I did my homework and assignments in a timely manner. I rarely handed anything in late, I asked for help when needed, and I studied in a conscientious manner. But no matter how zealous I was in my work habits, I always ended up cramming before a major test or exam. It seemed as though no matter how prepared I thought I was and no matter how meticulously I had followed the lesson plans throughout the year, I believed that I could get that much better if I pulled an all-nighter.
Of course the logic was flawed. While the intensive review probably helped a bit in the short term, it was the consistent work ethic over a long period of time that was the true source of my scholastic success. And yet....I still have a measure of that panicked student in me when it comes to my yearly physical.
For some strange reason, even after all of these years of attempting to maintain healthy practices, I have this mistaken belief that if I suddenly alter my lifestyle, eating habits, and daily routines a few weeks before the doctor sees me, I can somehow "pass" the exam without giving a great deal of thought to the work required for my overall physical well-being. I become extraordinarily diligent about remembering to take my supplements. I work out six days a week instead of the usual four to five. I eliminate as much sugar as I possibly can from my diet and I cut way down on the so-called "white foods" so that the scale might pop a more friendly number. It is all so very stupid.
The fact of the matter is that it is the daily choices that have helped my overall well being and not the intensive cramming. A few extra milligrams of vitamin D might look good on a blood panel, but if I don't maintain the regimen it is effectively useless. It is the little things that I have chosen to make a part of my routine that have helped improve my wellness, both physically and emotionally.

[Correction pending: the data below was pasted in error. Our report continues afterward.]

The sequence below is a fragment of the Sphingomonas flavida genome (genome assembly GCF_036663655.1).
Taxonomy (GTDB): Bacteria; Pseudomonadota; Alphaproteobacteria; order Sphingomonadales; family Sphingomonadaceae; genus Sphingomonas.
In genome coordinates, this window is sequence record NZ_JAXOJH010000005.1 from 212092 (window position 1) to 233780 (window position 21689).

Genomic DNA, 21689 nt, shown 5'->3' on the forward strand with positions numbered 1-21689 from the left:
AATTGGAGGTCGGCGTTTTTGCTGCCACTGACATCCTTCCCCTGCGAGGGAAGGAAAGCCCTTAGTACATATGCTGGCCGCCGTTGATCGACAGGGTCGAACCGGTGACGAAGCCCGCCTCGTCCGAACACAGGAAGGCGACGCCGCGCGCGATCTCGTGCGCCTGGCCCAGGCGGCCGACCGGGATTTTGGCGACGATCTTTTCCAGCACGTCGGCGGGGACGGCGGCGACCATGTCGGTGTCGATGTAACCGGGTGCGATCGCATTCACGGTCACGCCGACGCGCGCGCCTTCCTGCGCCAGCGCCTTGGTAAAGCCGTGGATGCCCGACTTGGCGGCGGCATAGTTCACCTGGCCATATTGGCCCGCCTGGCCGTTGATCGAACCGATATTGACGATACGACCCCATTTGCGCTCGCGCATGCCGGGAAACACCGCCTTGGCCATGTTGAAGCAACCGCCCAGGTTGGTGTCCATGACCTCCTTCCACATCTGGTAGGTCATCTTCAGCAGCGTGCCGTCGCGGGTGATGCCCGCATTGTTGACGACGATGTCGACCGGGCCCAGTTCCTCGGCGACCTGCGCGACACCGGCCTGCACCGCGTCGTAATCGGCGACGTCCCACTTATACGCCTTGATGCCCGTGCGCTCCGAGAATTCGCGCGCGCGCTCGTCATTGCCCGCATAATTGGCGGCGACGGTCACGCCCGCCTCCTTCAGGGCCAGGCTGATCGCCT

- Cutting out diet soda and all artificial sweeteners from my diet. H2O is my friend and most of my friends rarely see me without my water bottle or thermos of green tea. I was a huge Diet Coke consumer. It has been two years since I kicked the habit, and I have never felt better.
- Our strictly vegetarian diet has improved my stomach issues, my cholesterol, my weight, and my energy levels. I'm not perfect. Sometimes I indulge in a bit too many carbs (especially at this time of year) and I cannot quit chocolate, but the increased consumption in a variety of the best that nature has to offer has been a boon to my overall health.
- I have been so much better about remembering to take my supplements. Vitamin D, B12, Red Yeast Rice, CoQ10, Calcium, a multivitamin and a few others are all part of my daily intake. My sugar and cholesterol numbers are great in part because I am not as lax as I previously was in doing as my doctor prescribes. (Do not take any supplements without first consulting a health care professional. Many vitamins and natural remedies are contraindicated with other medications and can be dangerous. Talk to your doctor about your specific needs.)
- I move. Everyday. Without fail. It might be a walk outside or a run on the treadmill. It might be a weight routine or even just a half an hour of going up and down the stairs, but I move. We don't realize how sedentary our 21st century lives have become. We need to push ourselves to get off of the couch and away from our screens and just move.
I still have a lot to work on. I don't get nearly enough sleep and my stress levels can be off the charts depending on the day, but I am trying. As I get older I have discovered that I want it more. I want to be like my 75 year old parents who are on this very day trekking in Southeast Asia. I realize that I can't guarantee good longterm health, but I can aid in it with smart choices. Our health is not something that we can fix in a day. It is something that requires longterm commitment and care. Small choices and changes in routines are the best ways to kickstart a new approach to wellbeing. Our time here is short enough. Make the most of it.